‘Weak mineral governance framework stifling mining’

In an interview with businessdigest, CEO Africa Roundtable (CEO ART) chairperson Oswell Binha condemned the mineral governance framework of Zimbabwe

CEO Africa Roundtable (CEO ART) chairperson Oswell Binha says a weak mineral resource governance framework in Zimbabwe is exposing the country to illicit mining activities.

This came after Fidelity Printers and Refiners (FPR) reported a 17% drop in gold deliveries to 27,65 tonnes over the January to November period this year, compared to the same period in 2022.

Heavy rains in the fourth quarter of 2022 and the first quarter of this year interrupted mining operations, leading to subdued gold deliveries.

But industry authorities blame illicit gold mining activities.

Recently, the paper revealed that the Ministry of Mines and Mining Development reportedly awarded a firm with suspected links to the Central Intelligence Organisation (CIO) called Terrestrial Holdings, a licence to export one million tonnes of raw lithium ore annually.

In an interview with businessdigest, Binha condemned the mineral governance framework of Zimbabwe

 “Our mineral resources governance framework is so, so weak. So, it is important for whoever is supposed to be dealing with the matters, the policy proposition for the year 2024, going forward, to understand that we need a minimum internal dislocation to be able to survive natural disasters and (obviously) the effect of the low global prices of our best minerals in the market,” he said.

“I think Zimbabwe requires a sustainability model, a business sustainability model. So, from 2025, we are not good at everything. We need to do certain things best.”

The biggest problem with a governance framework in Zimbabwe is also the high levels of informality where illicit mineral activities thrive.

For example, of the gold deliveries for the 11-month period, artisanal miners contributed 61,58% while large scale producers delivered the remainder.

“We are informalising everything and the informal sector naturally goes underground when the regulation is upon them. This informalisation policy direction that is being taken is self-destructive. We need to make sure that we incentivise formalisation of business,” Binha said.

High environmental costs, illicit financial flows, and activities, lack of transparency and accountability, corruption and social costs characterise the lack of implementation of mineral resource governance in Zimbabwe.

There are some cases where even government or officials linked to the authorities are caught doing illicit mining activities.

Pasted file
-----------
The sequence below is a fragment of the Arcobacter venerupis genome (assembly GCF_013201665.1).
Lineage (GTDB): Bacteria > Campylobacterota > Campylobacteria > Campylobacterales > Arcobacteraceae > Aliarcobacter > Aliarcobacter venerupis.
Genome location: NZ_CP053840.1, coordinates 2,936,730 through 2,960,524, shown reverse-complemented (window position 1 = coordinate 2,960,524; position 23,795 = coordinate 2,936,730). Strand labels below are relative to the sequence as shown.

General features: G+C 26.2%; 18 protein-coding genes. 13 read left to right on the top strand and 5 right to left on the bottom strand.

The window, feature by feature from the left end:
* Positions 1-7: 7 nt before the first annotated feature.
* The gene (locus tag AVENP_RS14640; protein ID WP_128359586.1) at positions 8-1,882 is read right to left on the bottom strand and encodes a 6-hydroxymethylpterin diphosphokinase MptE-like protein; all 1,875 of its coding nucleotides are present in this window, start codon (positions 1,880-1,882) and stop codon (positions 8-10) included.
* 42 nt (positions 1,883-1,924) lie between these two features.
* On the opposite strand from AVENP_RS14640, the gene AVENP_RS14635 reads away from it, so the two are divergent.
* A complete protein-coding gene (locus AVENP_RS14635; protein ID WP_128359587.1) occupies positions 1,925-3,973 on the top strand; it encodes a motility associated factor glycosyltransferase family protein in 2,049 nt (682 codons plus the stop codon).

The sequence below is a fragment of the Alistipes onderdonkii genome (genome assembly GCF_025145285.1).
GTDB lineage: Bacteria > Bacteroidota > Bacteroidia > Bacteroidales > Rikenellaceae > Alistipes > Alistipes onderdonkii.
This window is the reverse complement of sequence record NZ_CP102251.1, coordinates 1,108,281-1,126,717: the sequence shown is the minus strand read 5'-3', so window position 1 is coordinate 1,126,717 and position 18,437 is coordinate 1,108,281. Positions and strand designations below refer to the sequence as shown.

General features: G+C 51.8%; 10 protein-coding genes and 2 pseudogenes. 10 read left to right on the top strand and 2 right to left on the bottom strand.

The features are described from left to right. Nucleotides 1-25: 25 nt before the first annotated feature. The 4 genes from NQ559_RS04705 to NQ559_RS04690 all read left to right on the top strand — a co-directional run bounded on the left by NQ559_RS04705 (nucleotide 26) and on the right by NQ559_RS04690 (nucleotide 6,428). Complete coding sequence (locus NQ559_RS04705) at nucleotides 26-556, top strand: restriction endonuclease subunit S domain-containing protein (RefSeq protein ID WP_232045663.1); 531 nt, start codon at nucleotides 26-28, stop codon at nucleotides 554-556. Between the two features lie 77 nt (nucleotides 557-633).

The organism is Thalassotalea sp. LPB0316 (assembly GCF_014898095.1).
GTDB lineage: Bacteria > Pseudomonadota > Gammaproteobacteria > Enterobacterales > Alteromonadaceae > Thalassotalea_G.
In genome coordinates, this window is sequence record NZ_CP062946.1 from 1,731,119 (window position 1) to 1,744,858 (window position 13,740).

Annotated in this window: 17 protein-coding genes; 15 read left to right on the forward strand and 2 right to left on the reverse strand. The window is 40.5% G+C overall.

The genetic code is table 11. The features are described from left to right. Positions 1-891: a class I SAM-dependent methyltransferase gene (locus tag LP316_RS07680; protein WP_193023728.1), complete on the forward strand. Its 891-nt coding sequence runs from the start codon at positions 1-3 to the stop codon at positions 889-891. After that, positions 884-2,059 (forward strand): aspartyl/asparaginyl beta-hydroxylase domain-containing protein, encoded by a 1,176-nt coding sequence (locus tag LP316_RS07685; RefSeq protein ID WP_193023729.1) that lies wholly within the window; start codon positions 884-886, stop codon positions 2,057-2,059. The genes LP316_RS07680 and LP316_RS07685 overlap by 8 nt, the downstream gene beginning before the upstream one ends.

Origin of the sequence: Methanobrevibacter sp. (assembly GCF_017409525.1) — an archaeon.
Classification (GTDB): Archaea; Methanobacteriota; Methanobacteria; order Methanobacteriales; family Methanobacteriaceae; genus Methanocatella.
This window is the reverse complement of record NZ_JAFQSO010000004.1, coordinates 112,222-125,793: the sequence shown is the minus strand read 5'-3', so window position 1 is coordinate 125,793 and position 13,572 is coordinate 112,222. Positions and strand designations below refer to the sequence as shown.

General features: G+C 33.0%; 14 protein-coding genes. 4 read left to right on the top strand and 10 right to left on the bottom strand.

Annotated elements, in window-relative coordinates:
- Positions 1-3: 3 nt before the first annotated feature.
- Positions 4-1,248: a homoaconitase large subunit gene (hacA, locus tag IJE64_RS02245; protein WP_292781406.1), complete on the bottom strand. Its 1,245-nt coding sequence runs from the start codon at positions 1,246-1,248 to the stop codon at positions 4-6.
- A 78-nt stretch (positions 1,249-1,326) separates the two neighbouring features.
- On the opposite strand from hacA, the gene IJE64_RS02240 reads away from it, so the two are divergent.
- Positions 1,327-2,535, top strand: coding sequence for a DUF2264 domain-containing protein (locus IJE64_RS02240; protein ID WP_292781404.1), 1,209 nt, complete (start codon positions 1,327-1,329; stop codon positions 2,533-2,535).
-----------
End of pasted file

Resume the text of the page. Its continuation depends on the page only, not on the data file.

One well known incident is that of Zimbabwe Miners Federation (ZMF) president Henrietta Rushwaya, who was convicted and fined US$5 000 for trying to smuggle six kilogrammes of gold.

Despite the conviction, Rushwaya still remains the president of the ZMF which is associated with the Ministry of Mines and Mining Development.

The two top markets for gold smuggled from Zimbabwe are South Africa and the United Arab Emirates. The concern surrounding illicit mining activities comes as executives feel that the industry is losing a lot of money and is not profitable under Zimbabwe’s existing tax structure.

Authorities have called for the country’s tax system to be flexible in order to enable mining businesses to obtain information and communication technologies and support the industry's adoption of the Fourth Industrial Revolution.

Anonymous sources told businessdigest  that the tax system was excessively onerous and negatively impacted their business operations.

“Mining players have indicated that the tax rates are too high and this was affecting their operations and also rendering the businesses unprofitable,” the source said.

However, Mines and Mining Development permanent secretary Pfungwa Kunaka said despite certain views suggesting the royalty regime was onerous, the government was providing incentives to the industry.

“Government is supportive of mining companies as it is offering incentives such as value-added tax deferment, National Project Status and rebates of duty where applicable,” he said.

“Sentiments are often raised that the royalty regime is burdensome. It would appear that generally, mining ventures are currently viable although the challenges will arise if the current slump in mineral prices continues for too long.”

Over the past few years, government unveiled a bold ambition to make the mining industry an export business worth US$12 billion by the end of 2023.

The plan, launched in October 2019, declared mining as a key pillar to sustainable economic growth. An achievement of that target would represent a 275% jump from the US$3,2 billion realised through exporting mining commodities in 2018.

The blueprint targets a gold output of US$4 billion per year with platinum at US$3 billion. Diamond mining and polishing was set at US$1 billion, equal to the combined target of chrome, nickel and steel. Coal, hydrocarbons, lithium, and other minerals were projected to contribute the remaining US$3 billion.

However, the ministry has not been able to meet this target owing to power cuts that have reduced production, low access to foreign currency to import raw materials, and a high taxing regime.



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